Federal Court decision a step towards justice for First Nations children and families
ANISHINABEK NATION HEAD OFFICE (October 25, 2023) – Anishinabek Nation Grand Council Chief Reg Niganobe commends the recent Federal Court approval of the $23.4 billion settlement agreement for First Nations children, youth, and families impacted by the federal government’s discriminatory funding of child welfare services.
“Money can’t undo the harm that has been caused by this systemic discrimination; however, financial restitution is the only compensation Canada can provide. This settlement agreement is a step towards justice for First Nations children and families,” states Grand Council Chief Niganobe.
The recent Federal Court approval is the latest decision in a historic human rights case filed in 2007 by the First Nations Child and Family Caring Society of Canada and the Assembly of First Nations.
In 2016, the Canadian Human Rights Tribunal (CHRT) found the federal government willfully and recklessly discriminating against First Nations through the inequitable funding of child and family services and through failure to fully implement Jordan’s Principle. Canada was immediately ordered to cease its discriminatory conduct.
“The Anishinabek Nation’s approach to preventing this kind of discrimination is embedded within the organization,” says Anishinabek Nation Children’s Commissioner Duke Peltier. “We’ve been entrusted to ensure we raise our children in the proper way — together with our families and communities.”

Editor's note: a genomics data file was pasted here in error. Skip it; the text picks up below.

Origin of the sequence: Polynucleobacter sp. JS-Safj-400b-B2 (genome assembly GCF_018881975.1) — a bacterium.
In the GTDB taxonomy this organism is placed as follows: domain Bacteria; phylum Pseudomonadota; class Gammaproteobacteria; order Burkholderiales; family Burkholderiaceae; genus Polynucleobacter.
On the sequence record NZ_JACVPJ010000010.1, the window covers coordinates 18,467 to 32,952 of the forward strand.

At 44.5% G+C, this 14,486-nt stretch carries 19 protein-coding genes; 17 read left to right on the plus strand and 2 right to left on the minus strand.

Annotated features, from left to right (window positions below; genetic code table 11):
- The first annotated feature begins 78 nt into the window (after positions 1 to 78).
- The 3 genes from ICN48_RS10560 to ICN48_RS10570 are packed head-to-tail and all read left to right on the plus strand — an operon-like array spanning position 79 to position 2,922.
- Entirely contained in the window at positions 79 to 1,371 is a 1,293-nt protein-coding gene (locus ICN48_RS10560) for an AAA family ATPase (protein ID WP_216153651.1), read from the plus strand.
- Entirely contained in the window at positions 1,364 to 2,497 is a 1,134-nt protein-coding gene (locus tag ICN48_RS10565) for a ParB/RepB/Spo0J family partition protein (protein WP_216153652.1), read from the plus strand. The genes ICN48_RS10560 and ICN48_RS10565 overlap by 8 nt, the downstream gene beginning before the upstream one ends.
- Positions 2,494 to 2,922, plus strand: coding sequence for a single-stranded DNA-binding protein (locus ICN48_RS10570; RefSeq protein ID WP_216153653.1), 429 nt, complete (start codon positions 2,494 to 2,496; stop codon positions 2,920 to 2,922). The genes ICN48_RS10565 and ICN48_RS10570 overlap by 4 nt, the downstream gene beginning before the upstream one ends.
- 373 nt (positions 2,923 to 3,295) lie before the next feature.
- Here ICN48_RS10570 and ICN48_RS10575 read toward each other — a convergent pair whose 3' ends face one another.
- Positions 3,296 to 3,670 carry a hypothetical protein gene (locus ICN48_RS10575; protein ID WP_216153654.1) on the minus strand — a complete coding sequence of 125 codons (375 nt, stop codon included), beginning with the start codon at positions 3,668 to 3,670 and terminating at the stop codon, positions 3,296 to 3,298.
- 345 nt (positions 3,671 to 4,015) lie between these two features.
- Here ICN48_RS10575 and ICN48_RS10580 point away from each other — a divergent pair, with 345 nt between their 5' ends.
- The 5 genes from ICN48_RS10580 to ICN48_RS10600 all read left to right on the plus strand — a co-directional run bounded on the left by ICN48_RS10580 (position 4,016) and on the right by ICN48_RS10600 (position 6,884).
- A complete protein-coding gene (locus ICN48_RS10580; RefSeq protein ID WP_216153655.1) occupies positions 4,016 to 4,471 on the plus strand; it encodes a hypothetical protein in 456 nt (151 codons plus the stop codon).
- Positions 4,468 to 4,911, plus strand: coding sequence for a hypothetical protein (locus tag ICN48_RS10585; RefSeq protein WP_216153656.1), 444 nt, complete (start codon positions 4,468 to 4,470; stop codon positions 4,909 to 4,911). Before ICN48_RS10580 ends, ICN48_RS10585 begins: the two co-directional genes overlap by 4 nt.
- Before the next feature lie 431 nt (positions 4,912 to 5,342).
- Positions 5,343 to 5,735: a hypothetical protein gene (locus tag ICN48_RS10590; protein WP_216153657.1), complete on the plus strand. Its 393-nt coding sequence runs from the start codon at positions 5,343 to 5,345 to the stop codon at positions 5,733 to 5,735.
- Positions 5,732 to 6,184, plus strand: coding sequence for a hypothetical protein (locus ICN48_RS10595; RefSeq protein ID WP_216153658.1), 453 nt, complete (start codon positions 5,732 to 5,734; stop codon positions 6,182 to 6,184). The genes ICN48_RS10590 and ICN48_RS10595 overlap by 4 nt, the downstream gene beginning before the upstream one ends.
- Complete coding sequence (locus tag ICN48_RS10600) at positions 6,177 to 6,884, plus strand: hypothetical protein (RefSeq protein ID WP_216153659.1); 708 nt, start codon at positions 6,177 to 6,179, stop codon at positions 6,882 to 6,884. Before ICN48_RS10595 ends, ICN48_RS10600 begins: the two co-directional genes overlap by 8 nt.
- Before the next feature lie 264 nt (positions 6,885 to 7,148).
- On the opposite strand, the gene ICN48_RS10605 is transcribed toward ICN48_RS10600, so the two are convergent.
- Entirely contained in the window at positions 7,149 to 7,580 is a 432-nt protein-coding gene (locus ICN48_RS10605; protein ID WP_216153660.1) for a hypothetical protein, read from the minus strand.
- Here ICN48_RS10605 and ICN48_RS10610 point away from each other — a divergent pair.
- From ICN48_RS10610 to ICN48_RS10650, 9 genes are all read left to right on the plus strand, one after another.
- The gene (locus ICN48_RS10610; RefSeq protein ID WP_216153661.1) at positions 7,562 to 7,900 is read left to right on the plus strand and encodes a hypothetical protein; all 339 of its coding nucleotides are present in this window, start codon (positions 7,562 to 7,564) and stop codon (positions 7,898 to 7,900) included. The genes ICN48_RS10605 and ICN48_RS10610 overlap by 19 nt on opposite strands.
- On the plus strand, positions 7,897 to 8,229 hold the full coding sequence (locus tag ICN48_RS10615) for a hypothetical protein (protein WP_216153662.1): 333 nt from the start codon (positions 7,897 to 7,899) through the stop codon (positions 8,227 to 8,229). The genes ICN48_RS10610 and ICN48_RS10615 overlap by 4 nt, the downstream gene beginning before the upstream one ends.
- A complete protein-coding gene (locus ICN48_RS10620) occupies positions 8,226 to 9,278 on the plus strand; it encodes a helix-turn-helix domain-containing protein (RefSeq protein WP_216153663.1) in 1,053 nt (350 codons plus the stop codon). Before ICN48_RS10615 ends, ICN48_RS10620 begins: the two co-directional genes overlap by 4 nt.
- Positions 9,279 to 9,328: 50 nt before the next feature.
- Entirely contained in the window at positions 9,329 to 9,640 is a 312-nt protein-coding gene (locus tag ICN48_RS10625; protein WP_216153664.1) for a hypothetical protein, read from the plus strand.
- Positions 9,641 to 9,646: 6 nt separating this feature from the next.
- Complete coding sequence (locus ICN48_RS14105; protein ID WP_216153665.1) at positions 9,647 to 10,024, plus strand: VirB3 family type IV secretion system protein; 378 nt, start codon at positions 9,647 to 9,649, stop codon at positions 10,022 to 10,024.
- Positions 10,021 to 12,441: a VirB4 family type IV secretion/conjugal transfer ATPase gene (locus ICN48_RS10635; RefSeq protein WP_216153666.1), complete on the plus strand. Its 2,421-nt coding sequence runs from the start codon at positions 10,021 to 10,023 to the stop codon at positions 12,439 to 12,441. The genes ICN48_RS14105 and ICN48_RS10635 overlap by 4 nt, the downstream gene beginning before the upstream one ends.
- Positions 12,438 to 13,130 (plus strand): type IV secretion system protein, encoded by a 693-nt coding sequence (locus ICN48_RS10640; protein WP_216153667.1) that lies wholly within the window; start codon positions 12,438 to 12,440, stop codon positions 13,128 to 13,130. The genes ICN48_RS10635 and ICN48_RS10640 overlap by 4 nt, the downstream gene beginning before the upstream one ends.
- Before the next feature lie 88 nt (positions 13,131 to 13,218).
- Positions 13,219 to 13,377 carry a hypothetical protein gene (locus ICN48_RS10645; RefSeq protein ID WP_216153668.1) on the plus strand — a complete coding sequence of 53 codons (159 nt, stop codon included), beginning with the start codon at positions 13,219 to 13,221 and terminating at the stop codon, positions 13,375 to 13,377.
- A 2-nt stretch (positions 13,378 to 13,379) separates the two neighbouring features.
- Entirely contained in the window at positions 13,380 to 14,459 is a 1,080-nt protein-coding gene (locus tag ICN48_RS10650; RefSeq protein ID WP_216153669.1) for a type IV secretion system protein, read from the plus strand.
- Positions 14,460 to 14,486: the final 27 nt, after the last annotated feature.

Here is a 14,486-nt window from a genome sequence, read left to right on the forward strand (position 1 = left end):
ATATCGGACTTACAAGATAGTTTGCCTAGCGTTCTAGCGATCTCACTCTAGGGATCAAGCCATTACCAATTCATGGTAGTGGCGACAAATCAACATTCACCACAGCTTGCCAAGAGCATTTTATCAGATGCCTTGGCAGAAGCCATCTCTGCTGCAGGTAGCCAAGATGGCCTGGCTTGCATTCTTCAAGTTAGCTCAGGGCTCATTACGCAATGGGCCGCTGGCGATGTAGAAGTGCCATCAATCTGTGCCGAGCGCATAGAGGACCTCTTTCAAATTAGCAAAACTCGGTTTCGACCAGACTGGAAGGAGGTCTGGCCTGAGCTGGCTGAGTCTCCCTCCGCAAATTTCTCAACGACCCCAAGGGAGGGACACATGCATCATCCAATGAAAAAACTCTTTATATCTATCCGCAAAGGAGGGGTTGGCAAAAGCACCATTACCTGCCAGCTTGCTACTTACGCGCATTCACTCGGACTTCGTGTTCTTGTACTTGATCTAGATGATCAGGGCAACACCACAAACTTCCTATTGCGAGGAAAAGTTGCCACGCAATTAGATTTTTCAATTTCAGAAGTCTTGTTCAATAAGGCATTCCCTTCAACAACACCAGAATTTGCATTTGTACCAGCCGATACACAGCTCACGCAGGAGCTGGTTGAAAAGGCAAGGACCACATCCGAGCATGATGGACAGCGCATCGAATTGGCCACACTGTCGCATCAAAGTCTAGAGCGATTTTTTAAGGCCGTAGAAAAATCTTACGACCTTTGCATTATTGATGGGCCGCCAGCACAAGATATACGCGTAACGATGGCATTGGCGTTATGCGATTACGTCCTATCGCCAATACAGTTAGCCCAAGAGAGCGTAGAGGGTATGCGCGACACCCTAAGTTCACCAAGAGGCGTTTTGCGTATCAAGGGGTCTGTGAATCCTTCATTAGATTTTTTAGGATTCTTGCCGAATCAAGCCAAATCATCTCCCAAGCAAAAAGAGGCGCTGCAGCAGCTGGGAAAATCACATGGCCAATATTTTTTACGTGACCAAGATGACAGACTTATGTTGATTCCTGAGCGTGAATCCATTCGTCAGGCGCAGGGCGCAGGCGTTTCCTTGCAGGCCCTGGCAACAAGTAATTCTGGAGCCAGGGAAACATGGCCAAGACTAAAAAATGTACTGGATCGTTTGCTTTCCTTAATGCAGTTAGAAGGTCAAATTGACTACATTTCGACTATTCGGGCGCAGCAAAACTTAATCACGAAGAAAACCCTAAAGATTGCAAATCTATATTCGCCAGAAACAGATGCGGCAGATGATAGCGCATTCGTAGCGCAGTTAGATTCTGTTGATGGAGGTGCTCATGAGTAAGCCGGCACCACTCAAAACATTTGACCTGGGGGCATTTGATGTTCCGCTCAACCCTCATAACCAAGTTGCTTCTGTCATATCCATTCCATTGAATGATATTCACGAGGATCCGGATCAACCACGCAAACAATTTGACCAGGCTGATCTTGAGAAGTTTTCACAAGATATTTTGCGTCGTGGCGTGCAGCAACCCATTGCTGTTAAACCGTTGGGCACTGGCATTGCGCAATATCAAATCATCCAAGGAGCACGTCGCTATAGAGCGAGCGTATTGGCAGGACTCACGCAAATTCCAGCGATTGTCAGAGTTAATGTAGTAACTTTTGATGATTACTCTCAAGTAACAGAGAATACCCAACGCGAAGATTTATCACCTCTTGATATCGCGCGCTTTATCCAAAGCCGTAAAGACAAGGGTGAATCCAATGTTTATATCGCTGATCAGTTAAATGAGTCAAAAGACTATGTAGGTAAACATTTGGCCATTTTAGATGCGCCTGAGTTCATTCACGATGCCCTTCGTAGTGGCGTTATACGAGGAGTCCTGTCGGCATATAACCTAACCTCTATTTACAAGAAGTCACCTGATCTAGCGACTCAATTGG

In September 2019, the CHRT ordered Canada to provide $40,000 in compensation to all First Nations children who were unnecessarily placed into out-of-home care from January 1, 2006, to a date that is to be determined by the CHRT. Parents or guardians of these children could also be eligible for compensation.
In addition to the $23.4 billion settlement agreement for compensation, the Government of Canada also agreed to provide an additional $20 billion for “long-term reform of the First Nations Child and Family Services program and a renewed approach to Jordan’s Principle, in order to eliminate discrimination and to provide reform to Indigenous Services Canada (ISC) to prevent the discrimination from recurring”.
“The Federal Court has approved a settlement agreement that First Nations children, youth, and families deserve,” adds Grand Council Chief Niganobe. “As a meaningful act of reconciliation, we look forward to a formal apology from the Prime Minister and remain hopeful that Canada will continue to work with First Nations in achieving generational healing through reformation.”
The Anishinabek Nation is a political advocate for 39 member First Nations across Ontario, representing approximately 65,000 citizens. The Anishinabek Nation is the oldest political organization in Ontario and can trace its roots back to the Confederacy of Three Fires, which existed long before European contact.